Journal of Pharmaceutical Research on Advanced Chemistry

(for innovative research)


Dating from 2001, the rules cover situations where crops are altered in ways that do not occur naturally: for example, when a bacterial gene is introduced into a crop plant for producing an insecticide. Public concern about ‘Franken-foods’ and opposition by some vociferous environmental groups, drove widespread opposition to GMOs, often based on fear rather than science.

In 2010, the European Commission concluded that GMOs were not more risky than conventionally bred crops. However, even when crops pass strict regulatory criteria, EU countries can ban them. This approach has frustrated plant geneticists and crop breeders; currently the only commercial GM crop grown at a large scale in Europe is a BT insecticide maize grown in Spain.

CRISPR can edit DNA in a way similar to certain conventional breeding strategies that rely on mutations caused by chemicals or radiation. These plants are then tested for desirable traits, such as higher yields.

In this light, gene editing achieves the same outcome – mutated plants – as techniques applied for decades. However, gene editing is an extremely powerful tool.

It is possible to edit in the DNA of another species to a crop or replace a gene, effectively creating a GMO-like organism. A case-by-case assessment seems a sensible approach.

In March, the United States Department of Agriculture (USDA) announced that it has no plans to regulate genome editing when used to produce new plant varieties that are indistinguishable from those bred through traditional breeding methods.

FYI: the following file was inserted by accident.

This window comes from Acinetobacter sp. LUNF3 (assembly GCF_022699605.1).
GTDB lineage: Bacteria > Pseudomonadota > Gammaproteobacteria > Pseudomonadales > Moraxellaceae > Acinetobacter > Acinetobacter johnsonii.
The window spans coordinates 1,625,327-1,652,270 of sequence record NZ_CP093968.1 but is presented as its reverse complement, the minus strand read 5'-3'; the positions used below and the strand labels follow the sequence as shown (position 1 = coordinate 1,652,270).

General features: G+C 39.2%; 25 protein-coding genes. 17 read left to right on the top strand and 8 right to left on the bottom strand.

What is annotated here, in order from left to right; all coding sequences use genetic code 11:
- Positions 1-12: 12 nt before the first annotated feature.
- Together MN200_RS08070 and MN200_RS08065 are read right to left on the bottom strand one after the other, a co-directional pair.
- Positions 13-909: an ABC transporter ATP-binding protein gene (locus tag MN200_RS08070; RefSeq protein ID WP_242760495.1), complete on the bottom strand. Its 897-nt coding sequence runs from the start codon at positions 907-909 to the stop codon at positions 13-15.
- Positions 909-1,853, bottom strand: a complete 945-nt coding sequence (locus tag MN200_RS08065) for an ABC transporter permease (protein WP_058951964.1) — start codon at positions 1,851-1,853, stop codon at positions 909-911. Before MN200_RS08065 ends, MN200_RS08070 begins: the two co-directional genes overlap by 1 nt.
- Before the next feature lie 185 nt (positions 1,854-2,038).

Yes. In 2016, CRISPR was used to grow a white button mushroom to resist browning by researchers at Penn State University, US. It got a green light from the USDA. The same year, DuPont announced plans to market a new type of waxy hybrid corn developed using CRISPR.

In the UK, Rothamsted Research began a field trial this summer with camelina that had a gene removed using CRISPR to alter the mix of its oils.UK regulators viewed the plants as genetically indistinguishable from those generated by traditional mutagenesis. Undisclosed research is likely happening in industry, though the fuzziness regards the ownership of patents around Crispr-Cas9 may be stymying the commercialisation of such products.

The US takes a liberal approach to gene editing and there are hundreds of mutagenized crops available. It now appears the EU is unlikely to follow suit. The introduction of new genes or DNA sequence into an organism is also likely to be a thorny issue for regulators, and it remains to be seen how these will be viewed.